Pandemonium, Soho Theatre, 2023
Photo: Marc Brenner
  • Theatre, Comedy
  • Recommended

Review

Pandemonium

3 out of 5 stars

Armando Iannucci’s satire on the British government’s pandemic response is funny but lacking the prescience of his best work

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Time Out says

How do you like your disgust? You could get it straight from the source by watching the Covid inquiry unfold slowly and shamelessly in real-time. Or you can get the same story of the pandemic and the ‘leaders’ who steered us through it in the form of a Restoration Comedy. 

And why not? Making his debut as a playwright, pedigreed satirist Armando Iannucci takes us back to really old-school satire, in search of the only way to ridicule the ridiculous which is more ridiculous than the ridiculous themselves. 

Spooling from a mock epic poem he wrote in 2021, and using some of the same lines, a five-strong cast recounts the bleak history of Boris Johnson’s premiership as if they are a troupe of seventeenth-century players. 

Director Patrick Marber, Iannucci’s old colleague on The Day Today and Alan Partridge, keeps the acting troupe motif going throughout as they grab wigs and other props to transform minimally into the many roles they each play. Rishi Sunak is Richer Sooner, ‘half man half coin’, Raab becomes Dominant Wrath with boxing glove permanently attached to his hand, while Paul Chahidi is Orbis Rex himself, mop-haired, convinced he is a literal god. ‘It’s true, and that’s the truth’, says Orbis a propos of nothing.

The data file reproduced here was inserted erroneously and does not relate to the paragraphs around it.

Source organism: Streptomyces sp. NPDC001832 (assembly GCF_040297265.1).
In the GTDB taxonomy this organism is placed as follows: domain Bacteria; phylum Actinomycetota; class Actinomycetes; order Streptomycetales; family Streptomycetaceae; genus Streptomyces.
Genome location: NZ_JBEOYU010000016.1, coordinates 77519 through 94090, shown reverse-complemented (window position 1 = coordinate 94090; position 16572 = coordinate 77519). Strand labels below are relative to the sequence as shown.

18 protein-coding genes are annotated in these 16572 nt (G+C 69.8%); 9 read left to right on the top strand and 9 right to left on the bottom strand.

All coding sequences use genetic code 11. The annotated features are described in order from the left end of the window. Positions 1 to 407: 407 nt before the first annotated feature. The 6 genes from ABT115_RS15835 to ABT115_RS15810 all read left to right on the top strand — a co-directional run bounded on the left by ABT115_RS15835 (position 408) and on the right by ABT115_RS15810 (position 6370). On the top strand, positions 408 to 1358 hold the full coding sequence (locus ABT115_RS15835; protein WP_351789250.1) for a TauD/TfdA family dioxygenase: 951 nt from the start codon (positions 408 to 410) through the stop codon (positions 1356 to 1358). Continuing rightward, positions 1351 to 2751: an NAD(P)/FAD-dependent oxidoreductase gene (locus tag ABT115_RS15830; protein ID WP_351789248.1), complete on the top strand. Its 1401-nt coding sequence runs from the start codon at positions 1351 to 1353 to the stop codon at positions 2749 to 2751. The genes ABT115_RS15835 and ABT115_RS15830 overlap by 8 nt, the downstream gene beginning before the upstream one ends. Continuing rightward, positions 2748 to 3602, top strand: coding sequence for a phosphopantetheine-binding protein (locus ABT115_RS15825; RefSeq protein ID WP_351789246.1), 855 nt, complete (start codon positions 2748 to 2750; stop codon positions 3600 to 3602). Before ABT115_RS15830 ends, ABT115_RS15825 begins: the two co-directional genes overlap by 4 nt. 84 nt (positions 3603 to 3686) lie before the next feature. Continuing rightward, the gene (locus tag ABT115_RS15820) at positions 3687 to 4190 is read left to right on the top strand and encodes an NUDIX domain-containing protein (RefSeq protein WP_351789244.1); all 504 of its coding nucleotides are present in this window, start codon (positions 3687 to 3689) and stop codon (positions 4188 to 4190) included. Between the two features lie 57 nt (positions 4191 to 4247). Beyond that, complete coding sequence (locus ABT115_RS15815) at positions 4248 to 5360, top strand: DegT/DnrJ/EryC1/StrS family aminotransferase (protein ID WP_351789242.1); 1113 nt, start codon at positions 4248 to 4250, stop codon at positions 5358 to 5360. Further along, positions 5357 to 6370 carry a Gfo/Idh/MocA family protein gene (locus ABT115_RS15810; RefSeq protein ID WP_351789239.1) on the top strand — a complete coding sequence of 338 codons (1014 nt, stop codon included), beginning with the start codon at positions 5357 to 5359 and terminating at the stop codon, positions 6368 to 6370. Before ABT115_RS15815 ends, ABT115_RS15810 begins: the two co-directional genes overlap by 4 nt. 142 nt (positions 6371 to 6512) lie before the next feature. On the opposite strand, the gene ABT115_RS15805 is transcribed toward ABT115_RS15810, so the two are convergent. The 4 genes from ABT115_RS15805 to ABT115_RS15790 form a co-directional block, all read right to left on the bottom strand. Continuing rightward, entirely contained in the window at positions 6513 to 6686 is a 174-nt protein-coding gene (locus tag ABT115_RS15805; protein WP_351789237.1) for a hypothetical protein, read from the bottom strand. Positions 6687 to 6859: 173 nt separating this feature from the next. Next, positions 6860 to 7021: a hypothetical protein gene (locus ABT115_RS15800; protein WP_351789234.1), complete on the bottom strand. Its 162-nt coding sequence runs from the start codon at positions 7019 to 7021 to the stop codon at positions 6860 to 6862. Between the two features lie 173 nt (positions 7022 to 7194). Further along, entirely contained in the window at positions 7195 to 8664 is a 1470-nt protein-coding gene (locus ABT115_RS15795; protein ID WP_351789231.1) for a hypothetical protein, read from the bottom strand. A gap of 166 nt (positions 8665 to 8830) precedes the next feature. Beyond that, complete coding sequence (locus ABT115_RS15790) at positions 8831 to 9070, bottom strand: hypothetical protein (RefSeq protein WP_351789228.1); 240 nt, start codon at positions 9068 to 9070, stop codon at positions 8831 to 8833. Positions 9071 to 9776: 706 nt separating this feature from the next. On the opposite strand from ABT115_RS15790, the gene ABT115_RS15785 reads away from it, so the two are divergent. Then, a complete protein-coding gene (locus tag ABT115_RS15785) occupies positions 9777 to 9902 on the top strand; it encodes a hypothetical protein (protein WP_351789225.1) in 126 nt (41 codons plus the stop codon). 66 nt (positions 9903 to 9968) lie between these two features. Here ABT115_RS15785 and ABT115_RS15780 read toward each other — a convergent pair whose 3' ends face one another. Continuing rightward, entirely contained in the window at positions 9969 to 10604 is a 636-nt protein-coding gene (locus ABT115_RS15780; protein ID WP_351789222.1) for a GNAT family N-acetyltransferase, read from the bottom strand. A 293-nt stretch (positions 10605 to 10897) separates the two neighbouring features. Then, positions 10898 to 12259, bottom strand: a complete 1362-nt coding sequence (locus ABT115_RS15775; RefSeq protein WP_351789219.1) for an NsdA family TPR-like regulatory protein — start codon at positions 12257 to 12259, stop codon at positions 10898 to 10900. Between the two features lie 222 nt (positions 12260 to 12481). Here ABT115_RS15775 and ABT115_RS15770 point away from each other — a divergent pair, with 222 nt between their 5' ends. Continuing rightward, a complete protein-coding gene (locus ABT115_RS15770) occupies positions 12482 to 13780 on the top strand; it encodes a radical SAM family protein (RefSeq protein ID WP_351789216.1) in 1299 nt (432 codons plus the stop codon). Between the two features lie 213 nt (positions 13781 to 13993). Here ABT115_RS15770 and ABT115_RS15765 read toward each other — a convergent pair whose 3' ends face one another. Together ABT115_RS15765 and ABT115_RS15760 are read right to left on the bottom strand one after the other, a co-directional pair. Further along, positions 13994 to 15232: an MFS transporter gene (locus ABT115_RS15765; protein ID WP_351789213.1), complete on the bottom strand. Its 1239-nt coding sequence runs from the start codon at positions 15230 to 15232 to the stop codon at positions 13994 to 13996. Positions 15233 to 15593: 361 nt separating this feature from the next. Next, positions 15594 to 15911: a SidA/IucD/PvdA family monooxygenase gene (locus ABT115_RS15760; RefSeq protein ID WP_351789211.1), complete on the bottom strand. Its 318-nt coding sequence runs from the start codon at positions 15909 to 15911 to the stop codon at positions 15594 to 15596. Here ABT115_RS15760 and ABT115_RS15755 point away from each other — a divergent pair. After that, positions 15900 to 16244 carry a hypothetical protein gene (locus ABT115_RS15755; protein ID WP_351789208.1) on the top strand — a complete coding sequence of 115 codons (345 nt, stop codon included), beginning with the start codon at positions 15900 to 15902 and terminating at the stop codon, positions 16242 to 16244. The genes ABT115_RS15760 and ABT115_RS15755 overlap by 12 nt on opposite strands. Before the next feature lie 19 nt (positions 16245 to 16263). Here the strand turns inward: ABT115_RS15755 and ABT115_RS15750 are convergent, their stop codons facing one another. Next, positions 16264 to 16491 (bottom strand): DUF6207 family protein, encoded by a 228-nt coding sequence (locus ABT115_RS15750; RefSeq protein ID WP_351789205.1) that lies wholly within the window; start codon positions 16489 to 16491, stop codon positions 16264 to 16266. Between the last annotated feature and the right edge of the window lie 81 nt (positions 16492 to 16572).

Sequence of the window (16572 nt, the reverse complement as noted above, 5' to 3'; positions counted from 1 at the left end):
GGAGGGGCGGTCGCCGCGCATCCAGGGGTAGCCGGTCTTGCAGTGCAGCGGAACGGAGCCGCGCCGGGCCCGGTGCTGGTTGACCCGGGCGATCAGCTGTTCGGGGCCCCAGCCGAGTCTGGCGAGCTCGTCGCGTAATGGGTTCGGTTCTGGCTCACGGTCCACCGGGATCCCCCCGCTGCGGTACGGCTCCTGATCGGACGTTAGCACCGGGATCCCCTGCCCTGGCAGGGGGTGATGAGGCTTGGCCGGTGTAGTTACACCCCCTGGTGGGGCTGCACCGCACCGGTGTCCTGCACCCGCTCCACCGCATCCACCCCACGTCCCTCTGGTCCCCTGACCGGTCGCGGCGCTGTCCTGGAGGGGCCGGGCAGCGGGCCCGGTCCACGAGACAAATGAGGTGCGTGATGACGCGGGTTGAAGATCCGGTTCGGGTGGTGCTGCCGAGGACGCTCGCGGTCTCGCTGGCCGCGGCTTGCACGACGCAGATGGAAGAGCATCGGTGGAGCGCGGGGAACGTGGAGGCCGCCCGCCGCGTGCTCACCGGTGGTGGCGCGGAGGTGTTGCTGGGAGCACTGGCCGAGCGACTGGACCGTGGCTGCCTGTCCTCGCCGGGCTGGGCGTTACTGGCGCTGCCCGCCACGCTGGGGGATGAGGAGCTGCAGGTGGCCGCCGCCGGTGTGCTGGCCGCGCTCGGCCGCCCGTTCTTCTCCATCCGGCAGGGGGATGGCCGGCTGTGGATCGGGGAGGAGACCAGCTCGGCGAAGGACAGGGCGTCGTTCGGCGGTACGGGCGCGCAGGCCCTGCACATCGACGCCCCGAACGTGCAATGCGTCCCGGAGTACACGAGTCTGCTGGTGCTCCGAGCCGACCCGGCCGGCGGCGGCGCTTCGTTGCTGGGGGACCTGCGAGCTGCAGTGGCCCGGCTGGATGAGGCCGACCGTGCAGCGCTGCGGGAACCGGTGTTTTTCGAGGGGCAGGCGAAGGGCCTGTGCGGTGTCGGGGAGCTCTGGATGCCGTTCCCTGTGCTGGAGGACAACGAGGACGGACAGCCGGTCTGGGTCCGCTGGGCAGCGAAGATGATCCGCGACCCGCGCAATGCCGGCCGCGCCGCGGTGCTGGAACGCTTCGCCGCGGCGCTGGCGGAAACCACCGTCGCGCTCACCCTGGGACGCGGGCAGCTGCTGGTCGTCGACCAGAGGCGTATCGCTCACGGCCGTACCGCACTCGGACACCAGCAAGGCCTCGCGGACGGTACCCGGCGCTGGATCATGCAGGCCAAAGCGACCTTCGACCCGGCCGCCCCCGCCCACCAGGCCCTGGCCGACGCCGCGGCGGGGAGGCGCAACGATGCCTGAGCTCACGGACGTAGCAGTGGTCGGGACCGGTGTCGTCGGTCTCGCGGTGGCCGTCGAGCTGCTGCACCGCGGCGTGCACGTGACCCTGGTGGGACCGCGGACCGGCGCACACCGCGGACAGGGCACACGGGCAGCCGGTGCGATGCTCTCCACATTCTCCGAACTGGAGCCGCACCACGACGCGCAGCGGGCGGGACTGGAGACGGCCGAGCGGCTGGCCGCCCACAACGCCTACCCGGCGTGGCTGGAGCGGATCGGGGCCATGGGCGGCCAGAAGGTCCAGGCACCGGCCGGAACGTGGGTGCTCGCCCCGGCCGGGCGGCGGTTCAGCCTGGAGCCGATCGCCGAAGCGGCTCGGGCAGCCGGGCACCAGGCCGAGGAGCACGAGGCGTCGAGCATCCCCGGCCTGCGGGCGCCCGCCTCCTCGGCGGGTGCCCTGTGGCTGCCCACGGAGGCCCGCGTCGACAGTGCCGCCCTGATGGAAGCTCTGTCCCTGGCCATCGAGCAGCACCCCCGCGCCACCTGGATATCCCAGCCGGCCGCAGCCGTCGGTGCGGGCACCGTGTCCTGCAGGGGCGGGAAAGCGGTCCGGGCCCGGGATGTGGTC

The cast isn’t doing impressions of the real people, rather pushing everything – voice and movement – to absurd limits. Amalia Vitale does this especially brilliantly when she takes on the guise of Matt Hancock as a literally invertebrate pile of slime pretending to be human. 

It’s one of many mad moments that veer as far from the dry predictability of the Covid enquiry as possible. But Iannucci saves some time for other moods too. Sick with Covid, as Johnson hovers near hell, Faye Castelow’s Cummings delivers an unsettling monologue about sight and blindness. As Johnson faces the consequences of the Met Police, Sue Gray and the inquiry, he sits forlornly and mutters ‘I’m a god’ to himself once more. 

Not all of it zings. Where Iannucci’s other work has excelled is in the balance of satire with silliness. For every withering takedown of the political system or celebrity or whatever else is in his sights he’ll chuck in a daft pun or piece of nonsense - just think of Marber’s own erstwhile alter ego Peter O’Hanraha-hanrahan and the brilliant stupidity of those scenes on The Day Today. 

This has the silliness, but there’s a problem with the satire. You do wonder whether the events of the last few years - global pandemic meets power-fixated goons, with hilarious consequences etc - are too absurd to satirise. Obviously people have been saying that forever, and credit to Iannucci for finding a form that fits the slightly unreal quality of recent political history. But where other Iannucci satire like ‘The Thick Of It’ seemed to predict much of the political omnishambles that followed, ‘Pandemonium’ is reactive. It’s after the fact, so what does it add? 

And besides all that, it doesn’t go far enough. Too much of the sixth-form sketch show about it. Yes they all end up writhing in the fires of hell, but somehow it’s not satisfying to see them meet their fates in an imaginary underworld. 

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£20-£58. Runs 1hr 30min
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